In this post I will be explaining what the 3-2-1 backup strategy is and why it should be used.
However, before I go any further, please keep in mind that this is the minimum you should be aiming for in regards to backup. For improved security and better RPO & RTO, you should be exploring further copies, especially offsite.
What is the 3-2-1 Backup Strategy?
To put it simply, 3-2-1 backup is having 3 copies of your data; 2 onsite and 1 offsite. For example, let’s say you have an important document named “important document.xlsx” that is primarily stored on the CEO’s laptop. That’s copy number 1. It’s really important and so is backed up several times a day to an external hard drive or a local server. That’s copy number 2. For the third copy, “important document.xlsx” is backed up to an online backup service, such as Datahive or Veeam. This backup solution will copy data from the source over to an offsite datacentre.
Why do you need 2 copies onsite and 1 copy offsite?
Having a backup onsite is the fastest way to recover your data in the event of a disaster, be it hardware failure or even just deleting a file by mistake. To recover data onsite, you don’t have to worry about download speeds, so this is one way to decrease your RTO. If this backup is running daily or even more frequently, you should be able to maintain a fast RPO too. This will keep data loss at a minimum, only losing files that were not backed up onto the local backup medium.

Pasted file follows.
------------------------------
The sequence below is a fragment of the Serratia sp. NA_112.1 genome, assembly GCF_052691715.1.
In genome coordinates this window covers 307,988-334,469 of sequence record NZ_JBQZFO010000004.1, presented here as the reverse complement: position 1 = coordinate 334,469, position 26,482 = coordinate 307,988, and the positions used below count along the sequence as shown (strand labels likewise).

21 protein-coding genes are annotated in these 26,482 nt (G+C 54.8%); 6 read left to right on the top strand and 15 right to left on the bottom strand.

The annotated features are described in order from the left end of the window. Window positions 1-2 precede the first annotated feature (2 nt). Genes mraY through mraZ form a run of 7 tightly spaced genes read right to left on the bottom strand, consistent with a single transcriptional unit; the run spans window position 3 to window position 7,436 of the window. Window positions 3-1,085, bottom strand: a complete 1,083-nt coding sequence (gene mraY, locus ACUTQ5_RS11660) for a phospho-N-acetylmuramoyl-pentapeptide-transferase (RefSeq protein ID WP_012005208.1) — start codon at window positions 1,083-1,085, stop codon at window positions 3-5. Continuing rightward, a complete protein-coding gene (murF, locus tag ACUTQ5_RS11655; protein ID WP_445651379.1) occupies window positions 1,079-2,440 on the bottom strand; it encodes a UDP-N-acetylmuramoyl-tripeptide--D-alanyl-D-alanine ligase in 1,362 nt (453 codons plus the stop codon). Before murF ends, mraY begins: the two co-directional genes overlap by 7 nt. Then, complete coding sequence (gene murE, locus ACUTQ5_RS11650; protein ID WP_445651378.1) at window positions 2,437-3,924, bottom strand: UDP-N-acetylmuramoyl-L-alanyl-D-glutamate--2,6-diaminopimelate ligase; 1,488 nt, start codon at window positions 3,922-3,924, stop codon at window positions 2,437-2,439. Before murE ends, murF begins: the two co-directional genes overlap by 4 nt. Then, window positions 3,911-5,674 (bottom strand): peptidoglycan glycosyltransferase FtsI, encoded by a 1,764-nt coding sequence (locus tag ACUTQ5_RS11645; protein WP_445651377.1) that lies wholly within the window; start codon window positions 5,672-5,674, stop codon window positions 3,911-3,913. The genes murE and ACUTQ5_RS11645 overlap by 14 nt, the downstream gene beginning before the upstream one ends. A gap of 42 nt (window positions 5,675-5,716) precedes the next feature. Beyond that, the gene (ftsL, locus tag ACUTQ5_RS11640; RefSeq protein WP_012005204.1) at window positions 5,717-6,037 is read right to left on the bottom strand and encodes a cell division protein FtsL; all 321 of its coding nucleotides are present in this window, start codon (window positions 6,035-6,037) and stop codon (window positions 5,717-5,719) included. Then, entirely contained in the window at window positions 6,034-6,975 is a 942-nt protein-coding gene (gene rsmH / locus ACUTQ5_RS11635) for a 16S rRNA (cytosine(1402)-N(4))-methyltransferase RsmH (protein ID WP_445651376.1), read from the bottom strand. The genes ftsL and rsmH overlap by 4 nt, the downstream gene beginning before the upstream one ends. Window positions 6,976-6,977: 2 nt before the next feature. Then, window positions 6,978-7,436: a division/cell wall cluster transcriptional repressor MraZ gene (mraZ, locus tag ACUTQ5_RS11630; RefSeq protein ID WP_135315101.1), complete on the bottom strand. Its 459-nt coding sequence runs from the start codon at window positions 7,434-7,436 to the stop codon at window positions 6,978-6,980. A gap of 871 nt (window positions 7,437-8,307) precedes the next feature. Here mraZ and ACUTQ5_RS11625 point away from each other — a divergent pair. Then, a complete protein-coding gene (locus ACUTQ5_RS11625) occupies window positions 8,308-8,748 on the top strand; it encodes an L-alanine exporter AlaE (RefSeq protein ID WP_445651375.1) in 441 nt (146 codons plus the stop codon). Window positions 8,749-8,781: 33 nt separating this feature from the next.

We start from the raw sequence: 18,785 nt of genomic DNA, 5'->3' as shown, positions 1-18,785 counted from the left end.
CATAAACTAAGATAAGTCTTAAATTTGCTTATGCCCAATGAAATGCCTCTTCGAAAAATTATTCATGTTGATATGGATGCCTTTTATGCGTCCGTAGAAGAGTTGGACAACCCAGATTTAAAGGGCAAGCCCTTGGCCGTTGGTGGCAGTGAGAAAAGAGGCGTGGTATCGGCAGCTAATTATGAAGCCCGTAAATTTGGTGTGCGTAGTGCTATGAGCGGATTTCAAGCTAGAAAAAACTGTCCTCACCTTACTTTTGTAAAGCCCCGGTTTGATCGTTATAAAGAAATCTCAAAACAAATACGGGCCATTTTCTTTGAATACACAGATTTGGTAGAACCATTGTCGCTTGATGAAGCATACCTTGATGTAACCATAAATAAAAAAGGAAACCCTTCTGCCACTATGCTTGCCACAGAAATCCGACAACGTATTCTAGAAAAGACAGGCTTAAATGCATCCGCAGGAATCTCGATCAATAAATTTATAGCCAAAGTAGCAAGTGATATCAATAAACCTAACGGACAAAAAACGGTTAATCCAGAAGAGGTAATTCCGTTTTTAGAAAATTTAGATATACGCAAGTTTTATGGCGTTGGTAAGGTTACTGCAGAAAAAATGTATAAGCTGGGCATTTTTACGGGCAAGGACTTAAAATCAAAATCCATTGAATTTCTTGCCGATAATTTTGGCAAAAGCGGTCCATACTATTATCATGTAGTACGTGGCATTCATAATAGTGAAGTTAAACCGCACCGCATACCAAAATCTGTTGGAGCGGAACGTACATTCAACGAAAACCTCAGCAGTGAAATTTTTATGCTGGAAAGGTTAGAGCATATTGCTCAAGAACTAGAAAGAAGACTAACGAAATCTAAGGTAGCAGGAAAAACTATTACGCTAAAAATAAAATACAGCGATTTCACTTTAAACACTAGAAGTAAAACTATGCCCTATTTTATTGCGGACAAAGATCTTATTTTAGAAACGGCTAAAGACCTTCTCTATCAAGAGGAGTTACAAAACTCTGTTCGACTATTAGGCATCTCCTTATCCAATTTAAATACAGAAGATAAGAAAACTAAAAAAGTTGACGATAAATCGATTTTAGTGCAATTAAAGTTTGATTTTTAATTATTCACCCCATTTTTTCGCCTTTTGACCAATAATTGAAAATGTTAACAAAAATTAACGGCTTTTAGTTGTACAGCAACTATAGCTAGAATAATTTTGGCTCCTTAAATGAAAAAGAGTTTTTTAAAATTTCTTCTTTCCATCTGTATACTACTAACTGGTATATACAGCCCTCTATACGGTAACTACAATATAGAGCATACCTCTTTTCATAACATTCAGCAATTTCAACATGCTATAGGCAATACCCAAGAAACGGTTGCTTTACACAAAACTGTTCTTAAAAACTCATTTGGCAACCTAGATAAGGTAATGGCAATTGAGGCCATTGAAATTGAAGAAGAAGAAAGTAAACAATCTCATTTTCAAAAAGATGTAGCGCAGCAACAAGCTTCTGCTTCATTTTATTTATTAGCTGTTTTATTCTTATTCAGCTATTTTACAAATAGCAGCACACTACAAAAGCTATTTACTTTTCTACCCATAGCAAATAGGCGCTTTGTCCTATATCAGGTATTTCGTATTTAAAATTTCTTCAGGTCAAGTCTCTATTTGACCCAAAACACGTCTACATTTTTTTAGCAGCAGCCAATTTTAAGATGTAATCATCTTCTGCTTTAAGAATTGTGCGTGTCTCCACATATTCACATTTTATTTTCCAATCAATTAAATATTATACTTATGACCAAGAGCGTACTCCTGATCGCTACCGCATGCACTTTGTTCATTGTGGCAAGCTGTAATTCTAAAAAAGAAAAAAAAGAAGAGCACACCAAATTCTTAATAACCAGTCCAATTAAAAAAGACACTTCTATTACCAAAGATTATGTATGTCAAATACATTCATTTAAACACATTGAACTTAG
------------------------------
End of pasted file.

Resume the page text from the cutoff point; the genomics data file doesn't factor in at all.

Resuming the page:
The offsite copy is important to ensure that you have a well-rounded backup strategy. Yes, recovering data from an onsite copy is faster than recovering data from an offsite copy, but it isn’t enough to rely on this to cover all of your backup requirements. In the worst-case scenario, be it a natural disaster or someone hacking into your local network, for example, you could lose both your primary copy and the 2nd onsite copy in one hit. Using software to automatically back up important files to a different location is the best way to ensure your files are protected and always available for recovery.
What can be done to be even more protected?
As I said at the beginning, the 3-2-1 backup strategy is the minimum that you or your clients should be implementing. The more backup options you have, the better you will be prepared if you need to recover data. For example, you could have 2 offsite copies in different datacentres, making it a 3-2-2 backup strategy. The more copies you have in different physical locations, the safer you will be from data loss.